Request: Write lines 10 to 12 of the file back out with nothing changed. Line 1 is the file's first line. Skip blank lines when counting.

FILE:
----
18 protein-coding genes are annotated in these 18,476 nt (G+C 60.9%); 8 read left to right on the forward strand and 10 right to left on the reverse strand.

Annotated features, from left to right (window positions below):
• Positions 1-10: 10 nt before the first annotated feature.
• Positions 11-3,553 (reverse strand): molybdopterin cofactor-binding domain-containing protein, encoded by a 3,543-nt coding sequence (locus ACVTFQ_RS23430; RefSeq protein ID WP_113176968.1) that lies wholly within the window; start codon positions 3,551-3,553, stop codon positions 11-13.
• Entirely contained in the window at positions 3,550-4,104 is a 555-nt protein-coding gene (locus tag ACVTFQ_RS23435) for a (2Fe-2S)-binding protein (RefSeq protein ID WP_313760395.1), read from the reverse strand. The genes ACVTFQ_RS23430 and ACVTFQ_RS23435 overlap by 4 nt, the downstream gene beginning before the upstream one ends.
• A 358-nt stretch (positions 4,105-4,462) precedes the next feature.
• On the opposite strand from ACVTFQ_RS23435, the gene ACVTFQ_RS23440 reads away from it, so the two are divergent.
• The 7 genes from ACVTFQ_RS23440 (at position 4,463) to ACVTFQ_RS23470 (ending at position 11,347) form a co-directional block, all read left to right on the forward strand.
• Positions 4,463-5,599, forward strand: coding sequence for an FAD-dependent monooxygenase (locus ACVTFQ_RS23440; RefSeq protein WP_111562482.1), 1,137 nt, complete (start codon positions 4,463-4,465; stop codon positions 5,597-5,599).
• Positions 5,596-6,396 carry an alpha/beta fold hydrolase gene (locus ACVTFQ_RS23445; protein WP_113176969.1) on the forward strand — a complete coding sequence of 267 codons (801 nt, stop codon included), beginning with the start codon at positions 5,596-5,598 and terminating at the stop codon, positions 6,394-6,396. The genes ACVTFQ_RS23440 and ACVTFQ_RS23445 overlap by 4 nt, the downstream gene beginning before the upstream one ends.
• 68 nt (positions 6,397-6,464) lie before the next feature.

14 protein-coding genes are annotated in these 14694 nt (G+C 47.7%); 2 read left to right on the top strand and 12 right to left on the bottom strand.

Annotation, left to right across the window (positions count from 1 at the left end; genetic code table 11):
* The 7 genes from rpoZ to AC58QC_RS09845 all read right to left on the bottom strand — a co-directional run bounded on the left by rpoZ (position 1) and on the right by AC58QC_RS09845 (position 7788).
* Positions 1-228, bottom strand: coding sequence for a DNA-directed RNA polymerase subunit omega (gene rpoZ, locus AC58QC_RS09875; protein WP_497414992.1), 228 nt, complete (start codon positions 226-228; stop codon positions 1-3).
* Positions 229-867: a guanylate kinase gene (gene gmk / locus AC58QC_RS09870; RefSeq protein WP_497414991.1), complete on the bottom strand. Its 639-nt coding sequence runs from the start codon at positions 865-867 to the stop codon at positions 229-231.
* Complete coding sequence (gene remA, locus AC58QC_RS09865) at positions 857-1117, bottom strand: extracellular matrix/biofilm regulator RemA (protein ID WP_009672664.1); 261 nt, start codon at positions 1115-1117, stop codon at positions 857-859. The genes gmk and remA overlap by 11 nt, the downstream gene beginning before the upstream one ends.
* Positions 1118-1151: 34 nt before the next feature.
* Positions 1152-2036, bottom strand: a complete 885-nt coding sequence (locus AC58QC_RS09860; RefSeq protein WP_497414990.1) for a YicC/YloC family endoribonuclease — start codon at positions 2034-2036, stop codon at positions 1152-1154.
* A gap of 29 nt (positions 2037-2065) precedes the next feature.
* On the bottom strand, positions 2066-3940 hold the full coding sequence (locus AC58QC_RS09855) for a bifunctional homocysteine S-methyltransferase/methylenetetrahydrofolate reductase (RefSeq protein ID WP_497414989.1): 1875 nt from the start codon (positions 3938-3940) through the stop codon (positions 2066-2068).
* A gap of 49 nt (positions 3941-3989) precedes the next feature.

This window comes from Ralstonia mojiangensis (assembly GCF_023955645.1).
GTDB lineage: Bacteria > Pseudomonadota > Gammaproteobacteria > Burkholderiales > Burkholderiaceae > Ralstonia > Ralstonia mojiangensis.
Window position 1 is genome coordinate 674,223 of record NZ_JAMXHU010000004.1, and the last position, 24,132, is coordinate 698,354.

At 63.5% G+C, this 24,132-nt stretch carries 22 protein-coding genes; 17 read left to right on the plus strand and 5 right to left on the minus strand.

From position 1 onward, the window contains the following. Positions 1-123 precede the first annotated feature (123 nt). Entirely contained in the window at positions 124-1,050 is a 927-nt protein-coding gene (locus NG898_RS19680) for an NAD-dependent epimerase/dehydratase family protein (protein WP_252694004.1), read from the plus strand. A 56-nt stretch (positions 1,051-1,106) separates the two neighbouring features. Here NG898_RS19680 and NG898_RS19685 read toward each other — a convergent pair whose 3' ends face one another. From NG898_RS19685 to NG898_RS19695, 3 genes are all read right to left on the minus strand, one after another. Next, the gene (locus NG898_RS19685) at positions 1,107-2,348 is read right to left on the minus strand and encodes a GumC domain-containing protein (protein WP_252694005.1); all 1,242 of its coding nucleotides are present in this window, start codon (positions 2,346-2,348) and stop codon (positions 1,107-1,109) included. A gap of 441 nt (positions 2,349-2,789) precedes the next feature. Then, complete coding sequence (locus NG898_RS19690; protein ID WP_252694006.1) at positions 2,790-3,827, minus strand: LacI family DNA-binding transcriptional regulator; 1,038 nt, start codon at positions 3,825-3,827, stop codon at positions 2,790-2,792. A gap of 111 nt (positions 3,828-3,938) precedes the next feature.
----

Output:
• Positions 5,596-6,396 carry an alpha/beta fold hydrolase gene (locus ACVTFQ_RS23445; protein WP_113176969.1) on the forward strand — a complete coding sequence of 267 codons (801 nt, stop codon included), beginning with the start codon at positions 5,596-5,598 and terminating at the stop codon, positions 6,394-6,396. The genes ACVTFQ_RS23440 and ACVTFQ_RS23445 overlap by 4 nt, the downstream gene beginning before the upstream one ends.
• 68 nt (positions 6,397-6,464) lie before the next feature.

14 protein-coding genes are annotated in these 14694 nt (G+C 47.7%); 2 read left to right on the top strand and 12 right to left on the bottom strand.